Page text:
Tuesday, May 26, 2015


An unmarked benefit, probably one of the few, of being older, is having been in the world when things did not seem so dire.  Among the Biggies, like war and pestilence and nobody really caring, all of which have been here as long as Man (and Woman, too, though she has only lately come to count, but still not enough) is the diminishment of the Creative Spirit and support of it, certainly in the U.S.A.  I know, sadly, how old I am, because my play, a not-bad-comedy cost a hundred and fifty thousand to bring to an opening on Broadway, but failed because it was badly cast, the director was fired, a terrible one replaced him, I had a crazy producer,  I was giving birth to my daughter at the time of its opening, Mel Brooks was a close friend but probably not close enough, so he and Annie Bancroft, his glorious wife, for whom I had actually written it, drove with me and Don back to the hospital opening night, but was doing another play instead, because "I've never played a hunchbacked nun before," she had said.
    A hundred and fifty-thousand dollars might now possibly buy you a good reading with an okay cast, seated on folding chairs in a room upstairs somewhere in the theatre district. It is all insane, overpriced, and, from the little I could stand (and did) seeing when I was in New York, not very good, with the exception of Chita Rivera who made one bend of leg that told you what musical theatre used to be about, and my hearing that the old Fosse Chicago was very much on its legs.  Nothing else on Broadway felt worth seeing, including the one play that was supposed to be powerful and meaningful that I stood through and was sorry,(Fun Home,) Skylight, overrated, with its leading man who flailed his way through almost all his speeches, The Curious Incident of the Dog, etc., that I left at intermission, crossing the famous Rue to see the musical that is, sadly, a compendium of many wonderful Gershwin songs, an American in Paris, that mostly brought to my mind how lucky I had been to be in that city when it was really alive with beginnings that were not  angry and destructive, but all about Creativity.  I saw some others I cannot even remember enough to be disappointed about, another unadvertised benefit of getting older.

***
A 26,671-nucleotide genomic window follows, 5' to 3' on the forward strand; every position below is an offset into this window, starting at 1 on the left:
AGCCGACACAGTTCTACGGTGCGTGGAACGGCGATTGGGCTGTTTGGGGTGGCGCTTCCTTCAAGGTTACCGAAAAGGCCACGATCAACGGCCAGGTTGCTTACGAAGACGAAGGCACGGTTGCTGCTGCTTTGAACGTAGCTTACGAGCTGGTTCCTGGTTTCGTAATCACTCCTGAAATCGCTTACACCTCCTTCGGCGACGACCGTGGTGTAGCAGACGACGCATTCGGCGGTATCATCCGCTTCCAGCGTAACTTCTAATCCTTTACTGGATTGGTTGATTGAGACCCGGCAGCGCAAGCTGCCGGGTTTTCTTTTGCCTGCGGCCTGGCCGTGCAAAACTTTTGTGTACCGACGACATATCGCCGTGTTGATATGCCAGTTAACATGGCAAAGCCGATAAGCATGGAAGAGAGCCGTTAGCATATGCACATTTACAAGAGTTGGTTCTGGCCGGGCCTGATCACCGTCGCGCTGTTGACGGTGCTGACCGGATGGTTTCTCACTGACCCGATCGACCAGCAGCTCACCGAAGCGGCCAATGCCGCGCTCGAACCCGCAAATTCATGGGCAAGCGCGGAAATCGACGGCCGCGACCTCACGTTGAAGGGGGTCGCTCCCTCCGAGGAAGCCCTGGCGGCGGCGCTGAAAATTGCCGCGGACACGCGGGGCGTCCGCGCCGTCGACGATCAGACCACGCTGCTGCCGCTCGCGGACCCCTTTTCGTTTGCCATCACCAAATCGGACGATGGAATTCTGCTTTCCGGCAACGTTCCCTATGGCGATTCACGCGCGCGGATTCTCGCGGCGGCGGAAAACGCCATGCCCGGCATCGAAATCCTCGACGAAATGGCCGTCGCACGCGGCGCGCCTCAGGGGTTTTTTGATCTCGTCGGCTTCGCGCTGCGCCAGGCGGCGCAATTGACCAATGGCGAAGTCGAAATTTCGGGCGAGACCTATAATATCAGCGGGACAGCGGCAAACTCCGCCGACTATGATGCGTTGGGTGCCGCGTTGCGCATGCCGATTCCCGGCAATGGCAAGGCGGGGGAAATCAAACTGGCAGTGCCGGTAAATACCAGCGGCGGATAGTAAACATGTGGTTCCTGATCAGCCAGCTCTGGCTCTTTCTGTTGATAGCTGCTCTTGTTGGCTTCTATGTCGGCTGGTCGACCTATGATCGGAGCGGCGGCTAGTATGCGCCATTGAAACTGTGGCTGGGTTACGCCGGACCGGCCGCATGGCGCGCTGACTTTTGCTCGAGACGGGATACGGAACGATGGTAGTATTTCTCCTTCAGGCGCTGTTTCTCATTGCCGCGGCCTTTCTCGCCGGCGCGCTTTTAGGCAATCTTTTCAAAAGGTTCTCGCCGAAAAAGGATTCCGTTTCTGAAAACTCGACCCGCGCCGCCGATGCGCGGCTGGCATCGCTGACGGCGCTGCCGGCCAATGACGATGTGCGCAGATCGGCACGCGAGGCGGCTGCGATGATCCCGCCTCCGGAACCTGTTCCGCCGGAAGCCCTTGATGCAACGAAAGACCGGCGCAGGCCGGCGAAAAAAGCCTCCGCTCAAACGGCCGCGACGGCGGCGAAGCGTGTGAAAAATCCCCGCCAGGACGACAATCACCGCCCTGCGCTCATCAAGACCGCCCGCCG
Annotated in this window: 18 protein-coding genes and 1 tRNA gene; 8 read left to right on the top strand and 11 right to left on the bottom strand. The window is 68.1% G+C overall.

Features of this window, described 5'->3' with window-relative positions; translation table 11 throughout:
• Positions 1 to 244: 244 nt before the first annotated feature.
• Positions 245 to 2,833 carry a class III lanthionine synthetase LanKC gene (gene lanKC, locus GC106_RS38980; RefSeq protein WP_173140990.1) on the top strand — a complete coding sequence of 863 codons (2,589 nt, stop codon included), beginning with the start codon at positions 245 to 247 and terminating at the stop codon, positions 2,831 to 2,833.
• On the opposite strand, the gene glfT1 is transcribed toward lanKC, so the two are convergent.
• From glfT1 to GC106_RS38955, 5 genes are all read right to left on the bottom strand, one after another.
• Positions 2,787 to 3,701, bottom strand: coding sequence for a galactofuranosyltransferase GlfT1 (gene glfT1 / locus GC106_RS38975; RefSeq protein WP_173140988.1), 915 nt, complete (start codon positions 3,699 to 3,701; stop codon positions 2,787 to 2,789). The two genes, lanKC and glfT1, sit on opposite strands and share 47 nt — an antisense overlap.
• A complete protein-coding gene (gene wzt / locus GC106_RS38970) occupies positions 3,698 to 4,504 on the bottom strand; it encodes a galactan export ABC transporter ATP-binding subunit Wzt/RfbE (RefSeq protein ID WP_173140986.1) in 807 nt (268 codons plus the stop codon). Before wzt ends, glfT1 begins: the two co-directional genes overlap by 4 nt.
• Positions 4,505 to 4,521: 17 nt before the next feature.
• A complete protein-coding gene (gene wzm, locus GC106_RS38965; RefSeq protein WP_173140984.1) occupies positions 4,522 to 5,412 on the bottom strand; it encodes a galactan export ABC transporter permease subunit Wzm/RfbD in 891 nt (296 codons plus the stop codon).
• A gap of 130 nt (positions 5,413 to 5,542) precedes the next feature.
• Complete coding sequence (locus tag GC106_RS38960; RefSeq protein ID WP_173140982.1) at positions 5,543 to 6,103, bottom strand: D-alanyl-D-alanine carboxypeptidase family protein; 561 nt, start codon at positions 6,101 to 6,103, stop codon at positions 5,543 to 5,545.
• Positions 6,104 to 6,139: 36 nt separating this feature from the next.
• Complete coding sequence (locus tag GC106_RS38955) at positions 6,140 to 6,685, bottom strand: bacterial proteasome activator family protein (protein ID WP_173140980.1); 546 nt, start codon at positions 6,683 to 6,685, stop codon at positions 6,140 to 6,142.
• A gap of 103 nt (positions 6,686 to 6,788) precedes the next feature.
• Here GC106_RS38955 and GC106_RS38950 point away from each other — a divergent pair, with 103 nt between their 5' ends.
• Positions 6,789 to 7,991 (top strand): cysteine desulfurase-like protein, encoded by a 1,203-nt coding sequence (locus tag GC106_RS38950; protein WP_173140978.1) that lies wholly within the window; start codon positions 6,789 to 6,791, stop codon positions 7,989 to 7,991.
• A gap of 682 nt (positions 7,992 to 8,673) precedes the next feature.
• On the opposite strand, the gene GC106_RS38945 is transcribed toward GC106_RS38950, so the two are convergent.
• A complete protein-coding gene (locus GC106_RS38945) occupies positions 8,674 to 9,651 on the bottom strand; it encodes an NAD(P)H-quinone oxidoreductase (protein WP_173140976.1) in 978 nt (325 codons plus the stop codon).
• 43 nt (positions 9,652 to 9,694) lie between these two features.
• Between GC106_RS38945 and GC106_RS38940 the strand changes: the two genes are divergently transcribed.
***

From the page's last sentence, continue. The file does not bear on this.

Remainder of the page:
But I did come across something that should give anguish to and hopefully cause to bring to action everybody who cares in the least about theatre, good or bad, and that is the struggle now that is going on with the small theaters in California, 99 seats or less: the attempt to make them pay minimum to exist, which will result in their going out of what little business they have.  It is a vile move on the part of Actor's Equity, and I ask whoever reads this if anyone does, to pass it along to an angry or at-least-somewhat-involved Activist, to protest, and, hopefully, try to do something about.  Strange to have come across this on South Beverly Drive,  but then there was little about New York that felt like positive discovery, besides the Quaker Meeting House, with its rows of places to sit and believe in Something, quietly.